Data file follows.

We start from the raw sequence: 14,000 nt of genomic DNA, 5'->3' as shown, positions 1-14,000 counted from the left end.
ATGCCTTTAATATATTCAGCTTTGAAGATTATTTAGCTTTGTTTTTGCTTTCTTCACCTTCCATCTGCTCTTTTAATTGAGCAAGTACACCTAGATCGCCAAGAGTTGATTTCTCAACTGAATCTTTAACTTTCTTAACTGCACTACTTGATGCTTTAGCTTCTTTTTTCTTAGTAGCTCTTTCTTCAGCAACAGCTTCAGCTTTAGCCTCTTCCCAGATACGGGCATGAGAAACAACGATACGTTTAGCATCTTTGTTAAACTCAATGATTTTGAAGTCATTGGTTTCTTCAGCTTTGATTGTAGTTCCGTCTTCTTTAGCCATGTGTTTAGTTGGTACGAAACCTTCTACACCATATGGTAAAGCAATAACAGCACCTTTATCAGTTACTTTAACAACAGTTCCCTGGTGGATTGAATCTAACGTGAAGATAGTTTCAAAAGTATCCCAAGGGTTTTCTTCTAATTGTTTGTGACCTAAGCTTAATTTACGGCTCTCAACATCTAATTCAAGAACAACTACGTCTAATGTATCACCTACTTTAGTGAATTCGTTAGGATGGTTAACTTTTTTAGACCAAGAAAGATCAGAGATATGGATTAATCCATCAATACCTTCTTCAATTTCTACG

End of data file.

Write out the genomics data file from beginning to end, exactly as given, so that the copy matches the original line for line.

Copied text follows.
We start from the raw sequence: 14,000 nt of genomic DNA, 5'->3' as shown, positions 1-14,000 counted from the left end.
ATGCCTTTAATATATTCAGCTTTGAAGATTATTTAGCTTTGTTTTTGCTTTCTTCACCTTCCATCTGCTCTTTTAATTGAGCAAGTACACCTAGATCGCCAAGAGTTGATTTCTCAACTGAATCTTTAACTTTCTTAACTGCACTACTTGATGCTTTAGCTTCTTTTTTCTTAGTAGCTCTTTCTTCAGCAACAGCTTCAGCTTTAGCCTCTTCCCAGATACGGGCATGAGAAACAACGATACGTTTAGCATCTTTGTTAAACTCAATGATTTTGAAGTCATTGGTTTCTTCAGCTTTGATTGTAGTTCCGTCTTCTTTAGCCATGTGTTTAGTTGGTACGAAACCTTCTACACCATATGGTAAAGCAATAACAGCACCTTTATCAGTTACTTTAACAACAGTTCCCTGGTGGATTGAATCTAACGTGAAGATAGTTTCAAAAGTATCCCAAGGGTTTTCTTCTAATTGTTTGTGACCTAAGCTTAATTTACGGCTCTCAACATCTAATTCAAGAACAACTACGTCTAATGTATCACCTACTTTAGTGAATTCGTTAGGATGGTTAACTTTTTTAGACCAAGAAAGATCAGAGATATGGATTAATCCATCAATACCTTCTTCAATTTCTACG